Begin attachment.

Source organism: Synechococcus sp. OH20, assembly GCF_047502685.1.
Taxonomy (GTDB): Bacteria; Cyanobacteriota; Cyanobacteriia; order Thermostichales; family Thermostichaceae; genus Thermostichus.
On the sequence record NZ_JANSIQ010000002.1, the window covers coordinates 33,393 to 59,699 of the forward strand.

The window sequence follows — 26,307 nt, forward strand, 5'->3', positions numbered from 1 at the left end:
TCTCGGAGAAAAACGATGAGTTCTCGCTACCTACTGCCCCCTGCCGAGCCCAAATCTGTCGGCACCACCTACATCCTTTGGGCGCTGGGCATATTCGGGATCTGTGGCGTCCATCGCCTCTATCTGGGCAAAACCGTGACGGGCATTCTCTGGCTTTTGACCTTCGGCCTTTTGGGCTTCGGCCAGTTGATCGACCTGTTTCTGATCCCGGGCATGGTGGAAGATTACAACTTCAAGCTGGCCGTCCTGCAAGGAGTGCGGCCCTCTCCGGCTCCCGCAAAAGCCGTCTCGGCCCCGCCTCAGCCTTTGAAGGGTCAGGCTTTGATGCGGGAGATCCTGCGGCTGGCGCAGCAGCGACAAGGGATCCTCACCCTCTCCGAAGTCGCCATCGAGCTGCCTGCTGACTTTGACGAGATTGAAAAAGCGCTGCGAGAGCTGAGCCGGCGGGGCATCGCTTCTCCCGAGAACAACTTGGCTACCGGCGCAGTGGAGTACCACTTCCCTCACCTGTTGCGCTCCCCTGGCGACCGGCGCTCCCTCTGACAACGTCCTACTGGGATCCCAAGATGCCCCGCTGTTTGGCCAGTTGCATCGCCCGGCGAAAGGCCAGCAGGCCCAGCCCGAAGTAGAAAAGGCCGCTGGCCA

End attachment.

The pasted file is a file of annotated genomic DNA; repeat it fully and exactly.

Source organism: Synechococcus sp. OH20, assembly GCF_047502685.1.
Taxonomy (GTDB): Bacteria; Cyanobacteriota; Cyanobacteriia; order Thermostichales; family Thermostichaceae; genus Thermostichus.
On the sequence record NZ_JANSIQ010000002.1, the window covers coordinates 33,393 to 59,699 of the forward strand.

The window sequence follows — 26,307 nt, forward strand, 5'->3', positions numbered from 1 at the left end:
TCTCGGAGAAAAACGATGAGTTCTCGCTACCTACTGCCCCCTGCCGAGCCCAAATCTGTCGGCACCACCTACATCCTTTGGGCGCTGGGCATATTCGGGATCTGTGGCGTCCATCGCCTCTATCTGGGCAAAACCGTGACGGGCATTCTCTGGCTTTTGACCTTCGGCCTTTTGGGCTTCGGCCAGTTGATCGACCTGTTTCTGATCCCGGGCATGGTGGAAGATTACAACTTCAAGCTGGCCGTCCTGCAAGGAGTGCGGCCCTCTCCGGCTCCCGCAAAAGCCGTCTCGGCCCCGCCTCAGCCTTTGAAGGGTCAGGCTTTGATGCGGGAGATCCTGCGGCTGGCGCAGCAGCGACAAGGGATCCTCACCCTCTCCGAAGTCGCCATCGAGCTGCCTGCTGACTTTGACGAGATTGAAAAAGCGCTGCGAGAGCTGAGCCGGCGGGGCATCGCTTCTCCCGAGAACAACTTGGCTACCGGCGCAGTGGAGTACCACTTCCCTCACCTGTTGCGCTCCCCTGGCGACCGGCGCTCCCTCTGACAACGTCCTACTGGGATCCCAAGATGCCCCGCTGTTTGGCCAGTTGCATCGCCCGGCGAAAGGCCAGCAGGCCCAGCCCGAAGTAGAAAAGGCCGCTGGCCA